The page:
One of the things I love about writing romance is the feel of community. People who read and/or write romance seem to enjoy being with others who have a similar love for romance. Whether it's online or face to face or even (yes, still) via snail mail, the contact is real and fun and so encouraging.
Over the years I've come to expect other writers to be supportive. Not that I take it for granted, but I know so many fabulous women who write romance, that their enthusiasm and generosity seems normal to me now.
What I didn't expect when I started out was how much I'd get from readers. I love reader feedback on my books. I adore it if someone recommends one of my books to their friends or takes the time to post a review. But in addition to that, I've also learned a stack from readers about things that are invaluable.
Damaso Claims His Heir is a case in point. I decided to write a Brazilian hero, a self-made man who grew up in the slums and turned himself into such a successful entrepreneur that he'd never again be touched by the things that haunted him as a kid, like hunger and danger. Of course, jettisoning his past isn't quite so easy, but that's what makes him so interesting.
Why he had to live in Brazil I don't know. Sometimes these things just lodge in your brain and you know they're right. In this case, it was Brazil, nowhere else. One small issue though - I'd never been there. The closest I'd come was TV docos (and soapies!) and lots of travel books.
So, not only did I need to research a setting and culture in lots of detail, I also needed to make Damaso sound Brazilian. Do I speak Portuguese? No. Did I consider a boxed set of Teach Yourself Portuguese CDs? Yes. But I figured by the time I even understood the pronunciation it would be time to hand in the book.
Fortunately I came across a romance reader whose native tongue is Portuguese. Would she mind advising on language? 'Delighted' came the reply! I suspect she didn't quite realise how many questions an author could ask about the minutiae of a single point... Over the next several months she and I corresponded about swear words and endearments, slang and formal language. I learned a few phrases in Portuguese, which I guarantee I can't pronounce properly - it's a gorgeous language but I can't do it justice.
Without her help I doubt I'd have had the courage to submit this book. I knew that whatever gaps there might be in my research, I had to get the language right. Her advice was crucial. What still amazes me is her willingness to help, even when she was busy with things of her own (funny that) and her patience (this wasn't just a one off query). Her good humour and support throughout were marvellous. It's one thing to call up a foreign consulate and quiz the staff about murder laws and conviction rates in their countries (yes, I've done that). Those staff are there to answer even such bizarre questions. But again and again I've had romance readers put up their hands to advise on things I need - the personal perspective on a particular medical treatment, the intricacies of aristocratic titles in their country, regional food, the state of the roads and travel times in a given area, some everyday detail from their job and yes, more language details.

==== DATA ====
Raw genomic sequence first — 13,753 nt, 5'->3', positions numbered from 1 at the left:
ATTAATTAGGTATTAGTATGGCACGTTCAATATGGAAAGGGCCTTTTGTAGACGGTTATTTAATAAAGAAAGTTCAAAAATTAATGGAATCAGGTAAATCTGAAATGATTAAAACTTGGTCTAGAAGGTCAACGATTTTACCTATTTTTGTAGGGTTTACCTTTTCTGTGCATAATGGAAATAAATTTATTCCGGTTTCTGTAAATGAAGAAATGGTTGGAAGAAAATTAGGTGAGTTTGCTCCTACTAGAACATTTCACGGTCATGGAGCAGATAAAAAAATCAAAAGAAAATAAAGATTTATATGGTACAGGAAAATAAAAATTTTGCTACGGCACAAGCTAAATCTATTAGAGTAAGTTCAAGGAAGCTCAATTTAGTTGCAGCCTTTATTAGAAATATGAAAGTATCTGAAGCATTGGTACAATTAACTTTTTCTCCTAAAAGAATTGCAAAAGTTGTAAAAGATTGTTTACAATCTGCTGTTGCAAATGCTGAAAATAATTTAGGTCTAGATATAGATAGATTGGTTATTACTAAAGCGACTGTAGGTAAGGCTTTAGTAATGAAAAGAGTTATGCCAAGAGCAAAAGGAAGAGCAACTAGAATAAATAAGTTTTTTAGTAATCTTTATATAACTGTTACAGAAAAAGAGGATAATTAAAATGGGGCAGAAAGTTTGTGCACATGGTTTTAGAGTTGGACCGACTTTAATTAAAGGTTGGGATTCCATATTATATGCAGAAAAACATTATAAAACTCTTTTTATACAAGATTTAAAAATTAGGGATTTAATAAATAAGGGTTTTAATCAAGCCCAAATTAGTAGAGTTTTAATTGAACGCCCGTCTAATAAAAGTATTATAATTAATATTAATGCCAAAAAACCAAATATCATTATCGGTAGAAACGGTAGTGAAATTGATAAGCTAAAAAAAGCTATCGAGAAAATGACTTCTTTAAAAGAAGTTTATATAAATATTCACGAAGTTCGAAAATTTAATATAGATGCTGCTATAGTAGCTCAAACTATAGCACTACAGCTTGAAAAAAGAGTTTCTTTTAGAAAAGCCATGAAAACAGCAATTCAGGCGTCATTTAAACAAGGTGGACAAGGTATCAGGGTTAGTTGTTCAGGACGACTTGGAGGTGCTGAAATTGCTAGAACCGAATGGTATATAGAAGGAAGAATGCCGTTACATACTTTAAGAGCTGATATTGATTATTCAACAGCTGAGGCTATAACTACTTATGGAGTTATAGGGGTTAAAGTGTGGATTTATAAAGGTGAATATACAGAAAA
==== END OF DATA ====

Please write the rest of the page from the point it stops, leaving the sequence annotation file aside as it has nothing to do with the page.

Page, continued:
To all those people who've been an advisor along the way - thank you! Speaking with an expert makes all the difference to a writer who's chained to her desk (sometimes it feels like it) and hasn't experienced what you have. It helps to feel I've tapped into what's real, not just what I've imagined to be real.
Have you ever found your knowledge or experience unexpectedly useful?
In the interests of shameless self-promotion, I'll mention that DAMASO CLAIMS HIS HEIR is out today in Australia, New Zealand and Britain and already available in North America. Here's the back cover copy:
When opposites attract!
Damaso Pires should have known better than to get involved with Marisa, the scandalous Princess of Bengaria. Yet soon he sees her true beauty and flawless virtue, which touches a place in him he’d thought had been ruthlessly destroyed by his childhood on the streets of Brazil.
But their brief affair becomes permanent when Marisa reveals she’s pregnant.
Damaso knows the sting of illegitimacy and, having fought tooth and nail to claw his way up to the dizzying heights of international success and financial infamy, he won’t let his child slip from his grasp. There’s only one way to claim his heir – and that’s marriage!
Here's a link to read the first chapter.